By TEIS Early Intervention Staff
The news about COVID-19 can be frightening, a major pandemic that has spread to almost every country around the world. The good news is that kids are affected differently than adults. Under 1% of cases have been recorded in children 9 years-old and under, and many of these have mild or no symptoms. There may be no fever, no cough, and no other sign of infection.
For children, the trauma of coronavirus is more about the stress of living in a changed world where the adults they depend on may seem anxious and uncertain, and the routines of daily life are completely disrupted.
According to the Centers for Disease Control (C.D.C.), masks and cloth coverings should not be placed on children under 2 years of age, nor worn by anyone who has trouble breathing. Social distancing and hand washing are still a must at every age.
Even though children are at very low risk of getting truly from COVID-19, once infected with the virus they can easily spread it to other family members, including parents, caregivers, and the elderly. This makes Social Distancing and good handwashing an important part of your child’s routine.
Remember, children look to adults for guidance on how to react during times of crisis. If parents and guardians appear to be overly worried or display panicked behavior, a child’s anxiety is certain to rise.
It is best to calmly reassure children that people like health and school officials are working hard to make sure everyone stays healthy and that the situation will return to normal as soon as possible.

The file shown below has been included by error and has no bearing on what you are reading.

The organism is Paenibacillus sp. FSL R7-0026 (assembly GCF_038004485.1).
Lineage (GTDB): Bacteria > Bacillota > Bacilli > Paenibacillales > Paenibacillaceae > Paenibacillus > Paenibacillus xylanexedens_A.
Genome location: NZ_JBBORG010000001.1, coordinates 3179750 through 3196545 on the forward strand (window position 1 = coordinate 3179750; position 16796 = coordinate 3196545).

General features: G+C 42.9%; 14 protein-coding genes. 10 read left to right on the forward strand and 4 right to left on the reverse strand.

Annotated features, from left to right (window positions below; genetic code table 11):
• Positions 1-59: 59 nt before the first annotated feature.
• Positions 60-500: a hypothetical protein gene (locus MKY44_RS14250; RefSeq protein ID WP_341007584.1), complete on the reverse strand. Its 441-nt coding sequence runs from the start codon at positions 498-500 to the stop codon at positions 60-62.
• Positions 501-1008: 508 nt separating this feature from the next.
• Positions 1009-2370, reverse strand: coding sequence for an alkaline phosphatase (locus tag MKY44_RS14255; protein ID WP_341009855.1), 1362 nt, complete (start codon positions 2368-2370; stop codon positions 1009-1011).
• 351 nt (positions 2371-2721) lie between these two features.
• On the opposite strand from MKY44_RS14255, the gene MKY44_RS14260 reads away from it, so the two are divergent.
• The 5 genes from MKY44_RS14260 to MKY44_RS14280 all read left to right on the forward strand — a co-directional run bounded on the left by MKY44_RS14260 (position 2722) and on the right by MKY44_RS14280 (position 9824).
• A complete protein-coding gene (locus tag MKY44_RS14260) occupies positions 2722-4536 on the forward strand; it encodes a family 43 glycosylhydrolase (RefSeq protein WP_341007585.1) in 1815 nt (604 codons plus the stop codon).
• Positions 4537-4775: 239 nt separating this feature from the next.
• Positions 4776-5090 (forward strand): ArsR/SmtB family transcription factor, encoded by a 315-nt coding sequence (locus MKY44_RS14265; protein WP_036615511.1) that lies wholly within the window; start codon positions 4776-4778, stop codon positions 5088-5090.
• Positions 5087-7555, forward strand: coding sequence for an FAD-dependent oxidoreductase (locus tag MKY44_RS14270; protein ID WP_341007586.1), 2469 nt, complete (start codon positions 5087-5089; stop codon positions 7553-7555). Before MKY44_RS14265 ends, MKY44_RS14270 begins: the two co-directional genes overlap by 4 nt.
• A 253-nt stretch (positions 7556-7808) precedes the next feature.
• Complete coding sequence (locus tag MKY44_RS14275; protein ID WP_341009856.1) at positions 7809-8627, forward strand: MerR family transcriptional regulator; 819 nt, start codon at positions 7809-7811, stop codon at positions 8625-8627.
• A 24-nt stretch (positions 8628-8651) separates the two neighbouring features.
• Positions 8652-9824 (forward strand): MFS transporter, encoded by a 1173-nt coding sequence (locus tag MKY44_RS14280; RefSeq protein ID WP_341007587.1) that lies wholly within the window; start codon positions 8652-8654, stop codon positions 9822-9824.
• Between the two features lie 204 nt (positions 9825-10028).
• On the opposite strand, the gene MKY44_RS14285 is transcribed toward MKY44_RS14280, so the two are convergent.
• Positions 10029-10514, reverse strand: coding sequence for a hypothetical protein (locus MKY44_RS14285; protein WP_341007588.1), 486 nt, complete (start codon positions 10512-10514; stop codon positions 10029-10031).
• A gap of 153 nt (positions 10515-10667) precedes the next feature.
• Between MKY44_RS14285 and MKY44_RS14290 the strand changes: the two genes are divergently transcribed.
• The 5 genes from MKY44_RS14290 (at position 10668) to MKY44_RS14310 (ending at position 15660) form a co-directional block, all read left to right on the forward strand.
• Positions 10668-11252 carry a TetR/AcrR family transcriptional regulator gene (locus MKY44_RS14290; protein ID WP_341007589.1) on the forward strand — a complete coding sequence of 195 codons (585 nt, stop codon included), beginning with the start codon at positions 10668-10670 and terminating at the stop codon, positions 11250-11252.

In the meantime, giving children positive preventative measures and talking with them about their fears both help to provide a sense of security and control.
Routines are important for children and school closings and schedule disruptions are a source of emotional stress. Creating new routines is an important way to keep your kids grounded. This can include staying with set meal and bedtimes, doing virtual schoolwork, and keeping in touch with friends online, as well as finding time to talk and do enjoyable things with adults.
Listen and respond in a comforting manner. Even when parents and caregivers are worried, it is important to take the time to listen to the concerns of children and answer their questions as accurately as you can. They need to understand why schools are closed and why they can’t visit their friends, along with the importance of hand washing during the epidemic.
Let your children know it is OK to be worried, but that adults are doing their best to make the situation better and that more is learned every day to help keep people from getting sick. During this difficult time, tell them you love them and provide plenty of affection.
WebMD has an excellent article on Calming Your Child’s Coronavirus Fears.
No matter how supporting you may be, when young people are exposed to traumatic events, there are certain common behaviors you should look out for.
All children experience stress, including the emotional strain of seeing their parents or caregivers deal with serious issues. When stress affects children, it can interfere with their ability to manage their emotions and behavior.
Common ways that children act out include: aggression, withdrawal, difficulty sleeping, and falling back into regressive behavior.
Would you like to learn more about how Early Intervention can help your child? Call TEIS Early Intervention at 412-271-8347 or text 412-543-8398 for more information.
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LSU Health New Orleans | Supporting Children Isolated Due to Coronavirus (COVID-19)
National Association of School Psychologists | Talking to Children About COVID-19 (Coronavirus)
Centers for Disease Control and Prevention (CDC) | Caring for Children During the Pandemic